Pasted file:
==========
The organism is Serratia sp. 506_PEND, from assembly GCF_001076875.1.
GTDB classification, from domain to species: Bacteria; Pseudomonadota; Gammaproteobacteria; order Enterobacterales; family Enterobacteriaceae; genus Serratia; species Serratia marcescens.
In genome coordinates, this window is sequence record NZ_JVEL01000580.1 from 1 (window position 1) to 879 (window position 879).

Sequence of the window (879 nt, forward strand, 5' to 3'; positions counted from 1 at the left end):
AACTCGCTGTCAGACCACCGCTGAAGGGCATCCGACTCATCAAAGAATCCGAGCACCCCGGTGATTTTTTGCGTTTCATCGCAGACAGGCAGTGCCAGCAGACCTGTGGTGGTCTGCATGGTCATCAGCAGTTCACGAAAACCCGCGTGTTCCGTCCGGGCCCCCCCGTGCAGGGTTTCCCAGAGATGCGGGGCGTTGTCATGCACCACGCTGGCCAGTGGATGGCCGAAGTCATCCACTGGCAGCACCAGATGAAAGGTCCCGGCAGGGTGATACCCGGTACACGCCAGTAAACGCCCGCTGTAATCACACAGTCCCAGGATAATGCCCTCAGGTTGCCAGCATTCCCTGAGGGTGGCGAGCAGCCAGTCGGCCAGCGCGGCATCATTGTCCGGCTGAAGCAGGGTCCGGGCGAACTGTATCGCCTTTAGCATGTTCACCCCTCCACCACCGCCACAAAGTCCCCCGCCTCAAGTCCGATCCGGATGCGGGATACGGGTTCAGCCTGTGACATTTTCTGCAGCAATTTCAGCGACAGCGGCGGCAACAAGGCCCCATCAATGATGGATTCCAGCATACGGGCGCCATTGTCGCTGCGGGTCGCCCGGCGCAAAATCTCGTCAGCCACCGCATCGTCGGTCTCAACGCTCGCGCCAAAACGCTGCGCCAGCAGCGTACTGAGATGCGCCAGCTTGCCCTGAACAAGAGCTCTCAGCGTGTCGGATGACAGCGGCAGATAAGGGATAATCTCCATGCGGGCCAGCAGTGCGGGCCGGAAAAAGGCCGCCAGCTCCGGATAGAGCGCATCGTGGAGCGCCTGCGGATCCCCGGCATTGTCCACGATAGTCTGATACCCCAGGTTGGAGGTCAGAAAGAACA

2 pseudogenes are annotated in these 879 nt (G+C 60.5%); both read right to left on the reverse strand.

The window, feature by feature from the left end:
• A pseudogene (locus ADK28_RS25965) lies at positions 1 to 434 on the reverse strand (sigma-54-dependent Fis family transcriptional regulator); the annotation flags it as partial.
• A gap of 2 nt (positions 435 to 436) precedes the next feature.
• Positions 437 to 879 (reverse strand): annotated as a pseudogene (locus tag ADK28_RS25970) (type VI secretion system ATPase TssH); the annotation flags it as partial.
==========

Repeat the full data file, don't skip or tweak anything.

The organism is Serratia sp. 506_PEND, from assembly GCF_001076875.1.
GTDB classification, from domain to species: Bacteria; Pseudomonadota; Gammaproteobacteria; order Enterobacterales; family Enterobacteriaceae; genus Serratia; species Serratia marcescens.
In genome coordinates, this window is sequence record NZ_JVEL01000580.1 from 1 (window position 1) to 879 (window position 879).

Sequence of the window (879 nt, forward strand, 5' to 3'; positions counted from 1 at the left end):
AACTCGCTGTCAGACCACCGCTGAAGGGCATCCGACTCATCAAAGAATCCGAGCACCCCGGTGATTTTTTGCGTTTCATCGCAGACAGGCAGTGCCAGCAGACCTGTGGTGGTCTGCATGGTCATCAGCAGTTCACGAAAACCCGCGTGTTCCGTCCGGGCCCCCCCGTGCAGGGTTTCCCAGAGATGCGGGGCGTTGTCATGCACCACGCTGGCCAGTGGATGGCCGAAGTCATCCACTGGCAGCACCAGATGAAAGGTCCCGGCAGGGTGATACCCGGTACACGCCAGTAAACGCCCGCTGTAATCACACAGTCCCAGGATAATGCCCTCAGGTTGCCAGCATTCCCTGAGGGTGGCGAGCAGCCAGTCGGCCAGCGCGGCATCATTGTCCGGCTGAAGCAGGGTCCGGGCGAACTGTATCGCCTTTAGCATGTTCACCCCTCCACCACCGCCACAAAGTCCCCCGCCTCAAGTCCGATCCGGATGCGGGATACGGGTTCAGCCTGTGACATTTTCTGCAGCAATTTCAGCGACAGCGGCGGCAACAAGGCCCCATCAATGATGGATTCCAGCATACGGGCGCCATTGTCGCTGCGGGTCGCCCGGCGCAAAATCTCGTCAGCCACCGCATCGTCGGTCTCAACGCTCGCGCCAAAACGCTGCGCCAGCAGCGTACTGAGATGCGCCAGCTTGCCCTGAACAAGAGCTCTCAGCGTGTCGGATGACAGCGGCAGATAAGGGATAATCTCCATGCGGGCCAGCAGTGCGGGCCGGAAAAAGGCCGCCAGCTCCGGATAGAGCGCATCGTGGAGCGCCTGCGGATCCCCGGCATTGTCCACGATAGTCTGATACCCCAGGTTGGAGGTCAGAAAGAACA

2 pseudogenes are annotated in these 879 nt (G+C 60.5%); both read right to left on the reverse strand.

The window, feature by feature from the left end:
• A pseudogene (locus ADK28_RS25965) lies at positions 1 to 434 on the reverse strand (sigma-54-dependent Fis family transcriptional regulator); the annotation flags it as partial.
• A gap of 2 nt (positions 435 to 436) precedes the next feature.
• Positions 437 to 879 (reverse strand): annotated as a pseudogene (locus tag ADK28_RS25970) (type VI secretion system ATPase TssH); the annotation flags it as partial.